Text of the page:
"Surface Tension" brings pianist Eve Egoyan and new media artist David Rokeby to the UCI stage


IRVINE, Calif. (February 23, 2016) - The Gassmann Electronic Music Studio in the Claire Trevor School of the Arts at UC Irvine presents Surface Tension, a concert by pianist Eve Egoyan and new media artist David Rokeby, Thursday, March 3, 2016 at 8:00 p.m. in Winifred Smith Hall on the UCI campus. The concert of works for piano and interactive video will present collaborative works in which image and sound are equal and integrated partners. Admission is free; no ticket is required.

David Rokeby will also give a lecture titled “Programming Works for Music and Video” Thursday, March 3, 2016 in the Music and Media Building, Room 216 at 11:00 am, free and open to all. Based on a long history of programming software involving video and interactivity, Rokeby will discuss his approach to the challenges of integrating music, video, and software.

Eve Egoyan is an artist whose medium is the piano. Her intuitive musicality, insightful attention to detail, and pianistic virtuosity have made her a sought-after interpreter of contemporary music. Eve’s musical interests span extremely contrasting sensibilities: from Alvin Curran’s five-hour long Inner Cities to Erik Satie’s miniatures; from minimalist Simple Lines of Enquiry by Ann Southam to maximalist new complexity works by Michael Finnissy; from the rigorous interpretation of a score to free improvisation. Eve’s exploratory nature and restless curiosity have led to numerous collaborations with artists from a variety of disciplines. She has most recently been commissioning works for music and image. Her solo discs have received accolades including “Best Classical” The Globe and Mail (1999) for her first solo CD, and more recently one of “Ten Top” classical discs, The New Yorker magazine (2009), and “Top Classical Disc of the Year”, The Globe and Mail (2011).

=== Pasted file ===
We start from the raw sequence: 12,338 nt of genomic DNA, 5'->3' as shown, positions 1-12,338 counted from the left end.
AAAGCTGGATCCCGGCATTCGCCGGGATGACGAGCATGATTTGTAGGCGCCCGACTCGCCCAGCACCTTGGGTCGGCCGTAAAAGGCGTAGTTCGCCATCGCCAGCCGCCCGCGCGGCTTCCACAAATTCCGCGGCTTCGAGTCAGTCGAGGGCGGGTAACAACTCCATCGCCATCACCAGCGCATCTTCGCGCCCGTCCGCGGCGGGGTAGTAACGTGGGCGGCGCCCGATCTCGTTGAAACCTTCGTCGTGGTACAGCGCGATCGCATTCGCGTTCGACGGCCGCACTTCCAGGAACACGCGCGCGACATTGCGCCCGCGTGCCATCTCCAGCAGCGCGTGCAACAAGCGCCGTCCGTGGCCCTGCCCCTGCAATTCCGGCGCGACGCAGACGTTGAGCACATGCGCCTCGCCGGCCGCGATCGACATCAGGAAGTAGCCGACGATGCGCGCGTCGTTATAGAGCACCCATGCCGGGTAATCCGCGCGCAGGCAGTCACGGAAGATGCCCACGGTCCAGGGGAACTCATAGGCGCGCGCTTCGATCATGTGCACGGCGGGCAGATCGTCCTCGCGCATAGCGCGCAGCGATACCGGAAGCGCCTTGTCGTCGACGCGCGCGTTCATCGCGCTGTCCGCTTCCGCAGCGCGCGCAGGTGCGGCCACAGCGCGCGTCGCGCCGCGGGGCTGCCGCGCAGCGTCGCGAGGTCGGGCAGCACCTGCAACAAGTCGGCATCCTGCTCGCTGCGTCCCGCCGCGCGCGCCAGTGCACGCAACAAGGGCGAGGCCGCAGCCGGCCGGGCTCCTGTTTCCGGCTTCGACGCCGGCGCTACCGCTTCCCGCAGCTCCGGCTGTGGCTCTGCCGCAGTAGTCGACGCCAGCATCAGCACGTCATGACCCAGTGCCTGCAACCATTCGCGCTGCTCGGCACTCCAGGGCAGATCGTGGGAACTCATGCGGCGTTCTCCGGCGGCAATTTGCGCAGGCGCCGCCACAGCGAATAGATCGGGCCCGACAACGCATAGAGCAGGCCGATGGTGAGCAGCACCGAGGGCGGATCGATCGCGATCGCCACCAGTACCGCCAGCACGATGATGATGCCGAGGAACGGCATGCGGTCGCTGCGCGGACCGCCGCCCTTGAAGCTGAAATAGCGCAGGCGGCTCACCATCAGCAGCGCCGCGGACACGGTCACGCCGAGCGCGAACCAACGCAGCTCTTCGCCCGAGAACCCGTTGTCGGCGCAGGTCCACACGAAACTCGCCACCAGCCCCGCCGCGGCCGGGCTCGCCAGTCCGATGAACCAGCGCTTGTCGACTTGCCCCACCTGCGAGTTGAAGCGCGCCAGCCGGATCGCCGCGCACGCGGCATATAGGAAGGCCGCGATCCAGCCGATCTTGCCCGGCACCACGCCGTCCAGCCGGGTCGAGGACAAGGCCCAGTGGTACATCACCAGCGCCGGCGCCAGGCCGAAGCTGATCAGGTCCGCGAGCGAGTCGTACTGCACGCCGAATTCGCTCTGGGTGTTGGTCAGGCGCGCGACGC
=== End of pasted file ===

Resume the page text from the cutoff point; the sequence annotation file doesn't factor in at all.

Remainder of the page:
Born in Tillsonburg, Ontario in 1960, David Rokeby has been creating interactive sound and video installations with computers since 1982. His early work Very Nervous System (1982-1991) is acknowledged as a pioneering work of interactive art, translating physical gestures into real-time interactive sound environments. Very Nervous System was presented at the Venice Biennale in 1986, and was awarded the first Petro-Canada Award for Media Arts in 1988 and Austria's Prix Ars Electronica Award of Distinction for Interactive Art in 1991. Recent projects include a series of video works which explore the patterns traced by movements across time, an installation evoking the presence of Marshall McLuhan in the coach house where he worked for the 2010 Contact Festival, and a new interactive sound installation entitled Dark Matter commissioned by Wood Street Galleries in Pittsburgh.

This concert is an event in the nineteenth season of the Gassmann Electronic Music Series at UCI. For more information about the series, visit music.arts.uci.edu/dobrian/gemseries

More on Eve Egoyan: eveegoyan.com

More on David Rokeby: davidrokeby.com